Books read in 2020

A list of the books I have read during 2020.

Currently Reading January 2021…

  • Post Corona: From Crisis to Opportunity, Scott Galloway. non-fiction. Prof Galloway is a provocative thinker. He is not always right, but he takes strong positions and makes good arguments. Even when I disagree, his arguments help me clarify my beliefs and reasoning. Covid is an “accelerant”. We have accelerated 10 years into the future and society is still catching up.
  • Enlightenment Now: The Case for Reason, Science, Humanism, and Progress, Steven Pinker. non-fiction. Recommended by a good friend. A reminder of the positive future and the importance of markets.  Reminds me of The Rational Optimist that I read earlier in 2020.

The books I have read during 2020

This is basically an extract of my amazon kindle content, with a few notes.  List in reverse order of purchase date on amazon.

  • Stoner: A Novel, John Williams – novel. reminds me of Franzen. The life of a decent man made hellish by other human beings and his own inability to find the strength to be himself.  A wonderful read.
  • Washington: A Life, Ron Chernow – biography. They lived through some tough times back in the 1750s. A great insight into the background of George Washington, his wealth, his emergence as a military and political leader, the “fake news” of his time, the bitter politics and how he dealt with the challenges of life.
  • The Weirdest People in the World: How the West Became Psychologically Peculiar and Particularly Prosperous, Joseph Henrich – non-fiction. An insightful look at how reading has made a huge difference to society, and to the human brain. We are not “normal”. Literacy changes the brain, how we relate to ourselves and how we relate to family, friends and strangers.
  • Pathways to Possibility: Transform your outlook on life with the bestselling author of The Art of Possibility, Rosamund Stone Zander – non-fiction. Lovely book. Helpful anecdotes and approaches to living in difficult times. I was expecting something more like Benjamin Zander’s other book… but I actually preferred this. I loved the 5 “infinite games” introduced in the final chapter.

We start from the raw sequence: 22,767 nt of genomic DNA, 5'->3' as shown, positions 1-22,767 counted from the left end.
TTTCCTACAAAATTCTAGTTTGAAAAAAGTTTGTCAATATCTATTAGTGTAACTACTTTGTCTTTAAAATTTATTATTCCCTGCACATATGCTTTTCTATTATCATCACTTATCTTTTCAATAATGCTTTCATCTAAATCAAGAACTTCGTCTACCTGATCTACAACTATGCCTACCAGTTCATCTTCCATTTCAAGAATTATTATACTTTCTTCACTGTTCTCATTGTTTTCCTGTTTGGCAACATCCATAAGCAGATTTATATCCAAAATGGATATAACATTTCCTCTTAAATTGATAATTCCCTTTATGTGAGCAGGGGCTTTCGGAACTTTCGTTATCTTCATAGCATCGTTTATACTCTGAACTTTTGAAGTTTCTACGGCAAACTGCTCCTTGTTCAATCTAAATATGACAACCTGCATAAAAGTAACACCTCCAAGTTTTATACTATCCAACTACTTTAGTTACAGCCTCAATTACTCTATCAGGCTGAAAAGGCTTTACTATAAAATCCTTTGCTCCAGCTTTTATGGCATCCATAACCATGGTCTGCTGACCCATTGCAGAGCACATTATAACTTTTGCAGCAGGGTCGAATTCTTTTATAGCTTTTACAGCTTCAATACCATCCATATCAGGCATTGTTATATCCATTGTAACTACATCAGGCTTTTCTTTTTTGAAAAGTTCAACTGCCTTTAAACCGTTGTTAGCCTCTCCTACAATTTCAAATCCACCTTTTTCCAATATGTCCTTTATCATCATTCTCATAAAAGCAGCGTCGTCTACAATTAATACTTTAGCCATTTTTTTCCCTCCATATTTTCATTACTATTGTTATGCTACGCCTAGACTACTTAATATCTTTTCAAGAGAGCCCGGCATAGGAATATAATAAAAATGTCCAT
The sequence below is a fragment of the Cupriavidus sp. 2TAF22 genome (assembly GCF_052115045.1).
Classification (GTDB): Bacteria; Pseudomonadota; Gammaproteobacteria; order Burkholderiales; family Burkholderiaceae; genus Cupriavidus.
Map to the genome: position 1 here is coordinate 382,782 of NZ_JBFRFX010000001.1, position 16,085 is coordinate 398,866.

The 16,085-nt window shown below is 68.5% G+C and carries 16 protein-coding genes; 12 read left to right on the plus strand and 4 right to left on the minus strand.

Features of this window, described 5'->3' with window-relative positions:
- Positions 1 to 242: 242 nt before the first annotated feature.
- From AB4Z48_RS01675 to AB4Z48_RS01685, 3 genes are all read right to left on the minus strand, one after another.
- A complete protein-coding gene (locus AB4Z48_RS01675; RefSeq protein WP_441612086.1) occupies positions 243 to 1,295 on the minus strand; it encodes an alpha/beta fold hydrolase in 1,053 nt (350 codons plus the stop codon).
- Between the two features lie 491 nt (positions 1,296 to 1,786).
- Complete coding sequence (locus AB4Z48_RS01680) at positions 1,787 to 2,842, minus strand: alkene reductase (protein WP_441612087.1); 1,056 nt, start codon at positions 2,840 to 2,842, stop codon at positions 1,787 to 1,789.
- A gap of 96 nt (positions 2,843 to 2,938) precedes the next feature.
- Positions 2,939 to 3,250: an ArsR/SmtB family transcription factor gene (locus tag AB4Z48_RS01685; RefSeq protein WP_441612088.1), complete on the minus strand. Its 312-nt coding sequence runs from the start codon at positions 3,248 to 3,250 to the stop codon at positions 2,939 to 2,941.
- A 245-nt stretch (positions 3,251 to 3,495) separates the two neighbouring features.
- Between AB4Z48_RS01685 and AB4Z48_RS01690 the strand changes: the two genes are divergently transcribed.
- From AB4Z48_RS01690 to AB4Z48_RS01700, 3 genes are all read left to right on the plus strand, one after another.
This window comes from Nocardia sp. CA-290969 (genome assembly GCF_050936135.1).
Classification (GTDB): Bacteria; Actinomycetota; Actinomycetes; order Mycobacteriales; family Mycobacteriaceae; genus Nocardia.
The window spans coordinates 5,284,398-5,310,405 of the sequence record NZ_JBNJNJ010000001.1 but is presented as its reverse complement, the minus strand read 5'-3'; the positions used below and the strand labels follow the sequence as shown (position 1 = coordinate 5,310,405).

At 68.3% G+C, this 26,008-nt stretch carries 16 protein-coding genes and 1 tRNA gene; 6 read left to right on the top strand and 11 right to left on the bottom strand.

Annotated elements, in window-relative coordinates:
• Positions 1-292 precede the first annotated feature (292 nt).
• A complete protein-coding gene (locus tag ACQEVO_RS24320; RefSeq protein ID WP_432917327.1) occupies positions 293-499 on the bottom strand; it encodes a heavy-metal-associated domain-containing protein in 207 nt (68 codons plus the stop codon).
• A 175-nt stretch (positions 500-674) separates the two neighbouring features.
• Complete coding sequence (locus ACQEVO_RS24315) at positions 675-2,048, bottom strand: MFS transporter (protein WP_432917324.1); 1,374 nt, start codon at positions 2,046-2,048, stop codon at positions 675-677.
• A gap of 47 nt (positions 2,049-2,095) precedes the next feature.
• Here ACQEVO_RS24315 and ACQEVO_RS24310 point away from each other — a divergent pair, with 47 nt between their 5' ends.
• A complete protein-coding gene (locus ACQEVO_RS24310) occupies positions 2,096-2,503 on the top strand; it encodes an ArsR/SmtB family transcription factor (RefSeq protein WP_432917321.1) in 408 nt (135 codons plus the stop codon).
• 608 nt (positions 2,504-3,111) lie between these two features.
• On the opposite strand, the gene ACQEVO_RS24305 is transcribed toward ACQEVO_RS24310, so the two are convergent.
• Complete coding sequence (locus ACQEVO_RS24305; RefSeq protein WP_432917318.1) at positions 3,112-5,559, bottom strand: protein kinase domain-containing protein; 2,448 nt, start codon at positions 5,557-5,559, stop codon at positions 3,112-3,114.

• Positive Intelligence: Why Only 20% of Teams and Individuals Achieve Their True Potential, Shirzad Chamine – non-fiction. Very helpful guide to our inner saboteurs – the voices in our heads that make a mess of our lives and relationships.  Good guidance on how to regain some balance when stress, anxiety, worries push you off balance.
  • Where the Crawdads Sing, Delia Owens – novel. Brilliant creation of the character of a young girl abandoned by her family and how she makes a heroic life for herself (in a small but meaningful way) in spite of the challenges.
  • Rediscovering Life: Awaken to Reality, Anthony De Mello – non-fiction. Spiritual. Reflections on how to focus on what is really important and let the small annoying irritations stop bothering you so much.
  • Napoleon: A Concise Biography, David A. Bell – biography – the life of Napoleon. They say that “a great man is often not a good man”. I would agree. A man who took huge risks to rise to be the Alexander the Great of the 1800s. Insights into the politics of the times, and the rise to power of an outsider.
  • The Penguin History of the World: 6th edition, J M Roberts history. I re-read this book after finishing the book 1177BC. I wrote a review here: lessons from history.
  • 1177 B.C.: The Year Civilization Collapsed (Turning Points in Ancient History), Eric H. Cline – history. There was a vibrant civilisation in the eastern Mediterranean with trade and travel amongst the agricultural city states… until the year 1177BC… when it all collapsed seemingly overnight.
  • Serious, John McEnroe – autobiography – McEnroe is a good writer and makes this book an engaging read as well as an insightful biography of a polemic celebrity tennis player.  I read this as I played lots of tennis over the summer.
  • The Overstory, Richard Powers – novel. A unique book. The central characters are… the trees. You learn to see trees in a new light.  It starts as if each chapter is a short story independent of the other stories… but the stories start to connect and come together as the book goes on.  Highly recommended, very different from any other novel I have read.
  • The Rational Optimist: How Prosperity Evolves, Matt Ridley – non-fiction. A positive celebration of markets, trade, science and a needed optimistic boost during this year of Covid. If you need to reconnect to a hopeful, positive future -> this book is worth a read.
  • Rafa: My Story, Rafael Nadal – biography. The life story of Rafa Nadal, tennis player from the island of Mallorca in Spain. Rafa is inspiring as a human who out-worked other tennis players to victory. Federer has the natural talent. Rafa brings discipline, focus and intense hard work to tennis.
  • Tiny Habits: The Small Changes That Change Everything, BJ Fogg – non-fiction. Similar to the book Atomic Habits, which I think I prefer as the go-to book on habit formation. This is a guide to reducing bad habits and increasing good habits in our lives. Major lesson: a consistent small habit and a shift in identity (“I am the type of person who is fit”) is how to build positive habits.  Show me your habits and I’ll show you your life.